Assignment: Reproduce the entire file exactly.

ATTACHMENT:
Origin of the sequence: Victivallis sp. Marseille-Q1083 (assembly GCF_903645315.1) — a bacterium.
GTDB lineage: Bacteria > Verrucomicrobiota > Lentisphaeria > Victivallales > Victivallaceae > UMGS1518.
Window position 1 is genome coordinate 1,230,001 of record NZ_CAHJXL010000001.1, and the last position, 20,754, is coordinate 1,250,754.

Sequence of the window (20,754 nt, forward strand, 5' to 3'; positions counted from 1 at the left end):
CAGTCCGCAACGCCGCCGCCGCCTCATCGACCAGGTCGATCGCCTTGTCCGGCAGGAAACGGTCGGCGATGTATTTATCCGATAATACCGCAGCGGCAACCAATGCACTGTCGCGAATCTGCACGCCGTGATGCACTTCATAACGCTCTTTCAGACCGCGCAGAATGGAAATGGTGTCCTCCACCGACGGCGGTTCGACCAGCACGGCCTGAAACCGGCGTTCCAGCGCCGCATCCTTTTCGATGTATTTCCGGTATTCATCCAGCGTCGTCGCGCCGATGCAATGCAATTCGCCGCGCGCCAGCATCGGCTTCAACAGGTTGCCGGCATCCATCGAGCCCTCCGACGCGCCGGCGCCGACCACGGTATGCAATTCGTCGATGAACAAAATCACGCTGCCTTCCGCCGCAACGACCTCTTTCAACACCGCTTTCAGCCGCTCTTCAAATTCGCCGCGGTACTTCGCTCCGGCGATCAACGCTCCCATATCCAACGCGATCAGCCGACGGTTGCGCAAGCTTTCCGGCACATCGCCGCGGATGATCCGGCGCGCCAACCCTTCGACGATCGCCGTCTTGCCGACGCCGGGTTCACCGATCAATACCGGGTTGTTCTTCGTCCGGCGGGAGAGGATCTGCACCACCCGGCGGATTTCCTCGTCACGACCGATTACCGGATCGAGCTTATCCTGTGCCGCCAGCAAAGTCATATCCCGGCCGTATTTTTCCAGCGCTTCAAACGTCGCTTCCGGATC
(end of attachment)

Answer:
Origin of the sequence: Victivallis sp. Marseille-Q1083 (assembly GCF_903645315.1) — a bacterium.
GTDB lineage: Bacteria > Verrucomicrobiota > Lentisphaeria > Victivallales > Victivallaceae > UMGS1518.
Window position 1 is genome coordinate 1,230,001 of record NZ_CAHJXL010000001.1, and the last position, 20,754, is coordinate 1,250,754.

Sequence of the window (20,754 nt, forward strand, 5' to 3'; positions counted from 1 at the left end):
CAGTCCGCAACGCCGCCGCCGCCTCATCGACCAGGTCGATCGCCTTGTCCGGCAGGAAACGGTCGGCGATGTATTTATCCGATAATACCGCAGCGGCAACCAATGCACTGTCGCGAATCTGCACGCCGTGATGCACTTCATAACGCTCTTTCAGACCGCGCAGAATGGAAATGGTGTCCTCCACCGACGGCGGTTCGACCAGCACGGCCTGAAACCGGCGTTCCAGCGCCGCATCCTTTTCGATGTATTTCCGGTATTCATCCAGCGTCGTCGCGCCGATGCAATGCAATTCGCCGCGCGCCAGCATCGGCTTCAACAGGTTGCCGGCATCCATCGAGCCCTCCGACGCGCCGGCGCCGACCACGGTATGCAATTCGTCGATGAACAAAATCACGCTGCCTTCCGCCGCAACGACCTCTTTCAACACCGCTTTCAGCCGCTCTTCAAATTCGCCGCGGTACTTCGCTCCGGCGATCAACGCTCCCATATCCAACGCGATCAGCCGACGGTTGCGCAAGCTTTCCGGCACATCGCCGCGGATGATCCGGCGCGCCAACCCTTCGACGATCGCCGTCTTGCCGACGCCGGGTTCACCGATCAATACCGGGTTGTTCTTCGTCCGGCGGGAGAGGATCTGCACCACCCGGCGGATTTCCTCGTCACGACCGATTACCGGATCGAGCTTATCCTGTGCCGCCAGCAAAGTCATATCCCGGCCGTATTTTTCCAGCGCTTCAAACGTCGCTTCCGGATC